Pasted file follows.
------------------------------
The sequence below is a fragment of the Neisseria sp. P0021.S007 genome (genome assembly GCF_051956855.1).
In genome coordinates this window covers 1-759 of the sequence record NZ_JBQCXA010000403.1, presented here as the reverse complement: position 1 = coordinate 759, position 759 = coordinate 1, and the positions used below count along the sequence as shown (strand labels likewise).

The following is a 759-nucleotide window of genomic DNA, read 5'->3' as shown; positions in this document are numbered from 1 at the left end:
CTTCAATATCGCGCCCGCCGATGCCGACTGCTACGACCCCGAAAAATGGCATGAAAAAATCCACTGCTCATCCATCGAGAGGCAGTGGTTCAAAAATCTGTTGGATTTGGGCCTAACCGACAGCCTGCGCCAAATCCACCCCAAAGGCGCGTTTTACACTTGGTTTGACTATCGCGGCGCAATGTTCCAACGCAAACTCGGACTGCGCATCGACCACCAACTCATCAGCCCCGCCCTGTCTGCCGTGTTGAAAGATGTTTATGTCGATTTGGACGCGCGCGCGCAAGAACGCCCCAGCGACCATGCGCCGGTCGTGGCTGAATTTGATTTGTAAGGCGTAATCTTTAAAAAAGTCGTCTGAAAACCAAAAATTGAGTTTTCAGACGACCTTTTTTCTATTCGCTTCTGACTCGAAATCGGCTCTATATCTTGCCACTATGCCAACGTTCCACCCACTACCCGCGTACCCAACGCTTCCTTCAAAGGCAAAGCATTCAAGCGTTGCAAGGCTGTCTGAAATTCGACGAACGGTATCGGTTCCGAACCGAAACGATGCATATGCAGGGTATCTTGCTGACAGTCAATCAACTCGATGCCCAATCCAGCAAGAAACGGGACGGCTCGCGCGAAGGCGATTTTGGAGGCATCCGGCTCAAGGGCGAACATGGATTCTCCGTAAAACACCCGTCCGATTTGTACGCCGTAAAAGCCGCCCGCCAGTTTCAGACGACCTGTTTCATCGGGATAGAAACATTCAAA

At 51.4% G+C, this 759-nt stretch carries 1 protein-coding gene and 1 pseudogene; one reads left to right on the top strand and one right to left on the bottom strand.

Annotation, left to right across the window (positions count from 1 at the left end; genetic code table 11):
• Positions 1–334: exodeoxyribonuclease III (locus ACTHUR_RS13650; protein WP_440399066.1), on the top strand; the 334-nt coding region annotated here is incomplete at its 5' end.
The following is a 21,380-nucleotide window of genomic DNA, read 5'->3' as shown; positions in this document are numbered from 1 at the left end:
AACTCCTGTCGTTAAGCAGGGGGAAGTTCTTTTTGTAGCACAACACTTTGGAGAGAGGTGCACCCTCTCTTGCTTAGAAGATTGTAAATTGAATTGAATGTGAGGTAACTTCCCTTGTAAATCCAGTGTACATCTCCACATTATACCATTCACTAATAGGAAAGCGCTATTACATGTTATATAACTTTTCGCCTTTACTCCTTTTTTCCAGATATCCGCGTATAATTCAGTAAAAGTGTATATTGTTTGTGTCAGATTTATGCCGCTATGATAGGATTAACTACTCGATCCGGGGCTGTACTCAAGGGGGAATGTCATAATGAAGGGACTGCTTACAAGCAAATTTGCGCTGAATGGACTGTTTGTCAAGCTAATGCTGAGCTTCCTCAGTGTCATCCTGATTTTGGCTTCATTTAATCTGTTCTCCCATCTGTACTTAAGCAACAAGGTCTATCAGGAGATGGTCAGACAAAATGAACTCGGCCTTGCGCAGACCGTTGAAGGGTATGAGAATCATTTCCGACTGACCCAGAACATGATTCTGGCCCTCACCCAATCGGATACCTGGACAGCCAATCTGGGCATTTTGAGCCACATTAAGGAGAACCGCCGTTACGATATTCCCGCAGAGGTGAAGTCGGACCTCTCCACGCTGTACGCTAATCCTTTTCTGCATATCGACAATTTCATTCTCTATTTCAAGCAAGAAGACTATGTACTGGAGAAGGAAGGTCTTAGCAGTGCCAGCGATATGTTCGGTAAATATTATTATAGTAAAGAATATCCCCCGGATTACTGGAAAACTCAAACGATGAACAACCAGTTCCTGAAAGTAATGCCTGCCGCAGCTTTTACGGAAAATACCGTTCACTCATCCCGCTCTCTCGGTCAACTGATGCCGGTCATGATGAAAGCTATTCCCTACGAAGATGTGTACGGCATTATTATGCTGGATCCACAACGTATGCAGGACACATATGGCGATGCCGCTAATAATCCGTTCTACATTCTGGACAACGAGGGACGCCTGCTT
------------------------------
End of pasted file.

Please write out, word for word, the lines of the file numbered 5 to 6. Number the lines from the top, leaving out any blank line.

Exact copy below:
At 51.4% G+C, this 759-nt stretch carries 1 protein-coding gene and 1 pseudogene; one reads left to right on the top strand and one right to left on the bottom strand.

Annotation, left to right across the window (positions count from 1 at the left end; genetic code table 11):